The music itself is very good, and comes in two versions. Some of it is simple guitar driven songs with blast beat drums to accompany it, while others are more complex and intricate prog melodies. The guitar work is absolutely excellent on this album and encompasses many styles from traditional heavy metal melodies to more djent flavored riffs. One thing I’ve noticed about newer progressive metal bands is that more and more of them are using this djent sound, which I’m not that big a fan of. On this album, though, it blends right in and I actually like what it does for the album. The vocals on this album are another high point. Like most Gothenburg style bands they use both clean and harsh vocals. The growls on this album are really cool, and well done, while the clean vocals kind of out there in terms of style. I enjoyed them a lot, but for some people they might take some getting used to because they really aren’t fit for the genre that much. Usually the clean vocals are deep and dark while these vocals tend to be a bit higher, and don’t have as dark of a tone. I love how they go with the music though so it was a big high point for me. One thing that stuck out to me the most about this album was the use of blast beats. Sometimes there would be blast beats during slow sections, like on “In the Wake of Humanity”, and this added a cool element that isn’t usually found in this style of music.

Any fan of melodic death metal would be as pleased as I was with this release, and many progressive fans will find this a good listen as well. The progressive leanings mixed with the djent riffing, and melodic death metal passages provide a great listen and an album well worthy of 4 stars.

ILIUM Genetic Memory

Album · 2011 · Power Metal
Cover art 3.27 | 5 ratings
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Of all the genres out there it seems, at least to me, that power metal can be the most inconsistent. Mainly this can be because it has so many genre clichés or that bands don’t feel the need to gain any new ground, and just are fine with sticking with the same old routine. That’s why sometimes it’s hard to really find power metal albums that are consistent, except for the proven bands like Symphony X. But Genetic Memory is the second power metal album I’ve gotten in a week that is very good, and doesn’t fall into too many clichés.

Ilium has been around since 1998 and has yet to really hit it big, so to say. But Genetic Memory has that chance. This Australian based power metal group definitely has a more European power metal sound than an American sound, which I tend to enjoy more since it’s much more grand and symphonic, mostly. The use of keyboards on this album by Adam Smith, who also plays bass and guitar, really adds to that image of grandness. Ilium really brings something good to the table that doesn’t fall into every cliché that there is. The only problem with this album is that it’s pretty long for power metal without progressive leanings, averaging out at just over an hour long.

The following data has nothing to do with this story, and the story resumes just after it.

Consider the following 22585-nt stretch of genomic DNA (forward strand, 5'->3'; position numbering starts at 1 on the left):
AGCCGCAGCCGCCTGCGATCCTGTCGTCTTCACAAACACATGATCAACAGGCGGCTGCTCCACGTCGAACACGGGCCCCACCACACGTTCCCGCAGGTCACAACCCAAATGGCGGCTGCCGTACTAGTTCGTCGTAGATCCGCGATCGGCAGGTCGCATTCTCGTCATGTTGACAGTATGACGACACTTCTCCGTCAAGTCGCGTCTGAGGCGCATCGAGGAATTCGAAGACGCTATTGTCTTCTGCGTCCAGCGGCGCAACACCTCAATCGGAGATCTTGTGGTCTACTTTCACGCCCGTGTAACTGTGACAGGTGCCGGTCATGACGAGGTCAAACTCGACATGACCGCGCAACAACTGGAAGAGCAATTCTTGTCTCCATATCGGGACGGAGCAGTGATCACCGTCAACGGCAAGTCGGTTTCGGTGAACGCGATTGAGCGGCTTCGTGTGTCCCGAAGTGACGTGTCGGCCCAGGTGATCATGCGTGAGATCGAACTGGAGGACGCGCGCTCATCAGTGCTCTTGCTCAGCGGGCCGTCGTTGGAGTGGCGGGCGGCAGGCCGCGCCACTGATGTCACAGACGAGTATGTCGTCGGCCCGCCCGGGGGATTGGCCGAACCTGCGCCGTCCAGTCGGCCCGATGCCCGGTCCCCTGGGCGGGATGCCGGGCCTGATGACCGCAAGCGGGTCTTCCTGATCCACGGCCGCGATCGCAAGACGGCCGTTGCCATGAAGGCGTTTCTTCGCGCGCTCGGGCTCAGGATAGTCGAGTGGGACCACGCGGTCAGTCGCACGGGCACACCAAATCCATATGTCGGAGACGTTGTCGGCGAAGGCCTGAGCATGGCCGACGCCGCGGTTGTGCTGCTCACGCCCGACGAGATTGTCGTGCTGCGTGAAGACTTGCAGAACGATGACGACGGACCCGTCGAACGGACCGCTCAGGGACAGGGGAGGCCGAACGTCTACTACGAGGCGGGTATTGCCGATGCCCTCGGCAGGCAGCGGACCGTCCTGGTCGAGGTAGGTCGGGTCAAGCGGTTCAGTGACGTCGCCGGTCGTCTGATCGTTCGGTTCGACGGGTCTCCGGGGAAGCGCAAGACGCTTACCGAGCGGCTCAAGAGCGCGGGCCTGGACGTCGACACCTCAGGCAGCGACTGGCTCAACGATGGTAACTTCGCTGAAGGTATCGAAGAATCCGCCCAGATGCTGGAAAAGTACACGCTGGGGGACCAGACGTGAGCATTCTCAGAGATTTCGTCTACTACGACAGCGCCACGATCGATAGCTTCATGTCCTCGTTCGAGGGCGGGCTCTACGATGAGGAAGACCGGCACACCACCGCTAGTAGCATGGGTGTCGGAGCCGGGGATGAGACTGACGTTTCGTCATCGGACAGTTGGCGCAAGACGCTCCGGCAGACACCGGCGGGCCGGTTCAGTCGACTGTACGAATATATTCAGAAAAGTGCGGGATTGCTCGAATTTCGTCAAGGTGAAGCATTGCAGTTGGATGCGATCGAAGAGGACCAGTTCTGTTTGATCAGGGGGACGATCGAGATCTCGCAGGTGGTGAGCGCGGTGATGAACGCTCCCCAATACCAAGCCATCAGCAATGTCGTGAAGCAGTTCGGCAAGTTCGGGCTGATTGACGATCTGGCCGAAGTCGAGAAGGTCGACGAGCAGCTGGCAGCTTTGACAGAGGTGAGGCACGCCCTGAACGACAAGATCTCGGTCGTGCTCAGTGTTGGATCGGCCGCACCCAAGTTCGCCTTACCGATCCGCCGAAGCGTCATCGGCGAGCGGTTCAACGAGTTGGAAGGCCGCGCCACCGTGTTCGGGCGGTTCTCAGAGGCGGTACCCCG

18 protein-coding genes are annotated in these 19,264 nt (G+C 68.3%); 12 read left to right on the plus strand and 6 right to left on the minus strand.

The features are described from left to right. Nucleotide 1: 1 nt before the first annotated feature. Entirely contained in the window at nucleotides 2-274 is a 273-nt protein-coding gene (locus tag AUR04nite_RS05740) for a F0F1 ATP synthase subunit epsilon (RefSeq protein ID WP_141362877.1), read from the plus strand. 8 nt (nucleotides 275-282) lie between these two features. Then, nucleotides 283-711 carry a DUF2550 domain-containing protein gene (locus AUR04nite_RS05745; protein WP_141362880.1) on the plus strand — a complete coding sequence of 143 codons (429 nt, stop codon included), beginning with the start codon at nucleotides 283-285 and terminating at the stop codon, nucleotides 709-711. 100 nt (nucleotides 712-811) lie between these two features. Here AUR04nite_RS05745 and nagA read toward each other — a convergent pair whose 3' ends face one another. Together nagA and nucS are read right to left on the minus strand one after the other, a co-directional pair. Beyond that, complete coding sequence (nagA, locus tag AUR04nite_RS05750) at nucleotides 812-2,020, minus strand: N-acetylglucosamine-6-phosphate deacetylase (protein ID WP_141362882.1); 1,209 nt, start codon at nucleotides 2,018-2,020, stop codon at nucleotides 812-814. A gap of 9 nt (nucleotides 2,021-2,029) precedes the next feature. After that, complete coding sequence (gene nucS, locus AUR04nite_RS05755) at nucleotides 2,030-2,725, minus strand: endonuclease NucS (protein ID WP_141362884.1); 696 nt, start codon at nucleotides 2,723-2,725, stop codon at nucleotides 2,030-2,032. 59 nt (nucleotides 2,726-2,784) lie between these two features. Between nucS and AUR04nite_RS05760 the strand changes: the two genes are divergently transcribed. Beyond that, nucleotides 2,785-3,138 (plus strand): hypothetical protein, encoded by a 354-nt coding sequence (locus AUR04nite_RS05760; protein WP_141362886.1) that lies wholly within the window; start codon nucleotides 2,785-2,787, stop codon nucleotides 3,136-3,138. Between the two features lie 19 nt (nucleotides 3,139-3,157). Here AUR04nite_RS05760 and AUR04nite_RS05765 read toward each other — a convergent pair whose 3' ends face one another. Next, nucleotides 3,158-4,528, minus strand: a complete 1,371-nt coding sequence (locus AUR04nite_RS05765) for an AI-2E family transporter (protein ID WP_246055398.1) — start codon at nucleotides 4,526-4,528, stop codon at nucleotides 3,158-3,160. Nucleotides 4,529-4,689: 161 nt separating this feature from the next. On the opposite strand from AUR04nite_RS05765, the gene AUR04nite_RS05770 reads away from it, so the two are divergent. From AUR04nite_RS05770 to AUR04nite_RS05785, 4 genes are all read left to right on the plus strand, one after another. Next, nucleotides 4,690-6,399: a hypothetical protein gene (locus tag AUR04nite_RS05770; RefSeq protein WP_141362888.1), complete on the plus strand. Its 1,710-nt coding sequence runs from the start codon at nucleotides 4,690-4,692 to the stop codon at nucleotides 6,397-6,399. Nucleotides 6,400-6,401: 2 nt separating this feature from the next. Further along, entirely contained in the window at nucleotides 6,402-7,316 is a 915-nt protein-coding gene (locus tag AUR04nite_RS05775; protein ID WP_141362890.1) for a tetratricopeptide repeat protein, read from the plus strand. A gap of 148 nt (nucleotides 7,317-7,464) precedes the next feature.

Overall this is a very good release from this rather tenured power metal group. The vocals are great, the riffing is superb, and all in all this is one heck of an album. I’m glad that there is still power metal out there that can break the mold, and isn’t the same old thing that’s been done for the past 20 years.

DEVIN TOWNSEND Deconstruction

Album · 2011 · Progressive Metal
Cover art 4.16 | 52 ratings
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As weird as this may sound, Deconstruction was my introduction into the wacky and wonderful world of Devin Townsend. Though, I guess nothing is as weird as Deconstruction itself. Being new to this type of metal, I had no idea what to expect from the album itself, so I was definitely flustered the first time I listened to the album. But eventually it all came together, and I saw what a fantastic album this really was. Unlike most new music that you can either say you like or dislike right away, or after a few listens, Deconstruction took me a long time to actually appreciate it. After I finally started to enjoy the album, I found out what it was about; a man who receives a cheeseburger from the Devil, but can’t eat it because he is a vegetarian. If you’re like me and you immediately said, “What?”, you’re as equally as confused as I was. With all these weird topics, strange noises, and soaring guitars Devin Townsend almost reminds me of a metal version of Frank Zappa, with equal amounts of genius and craziness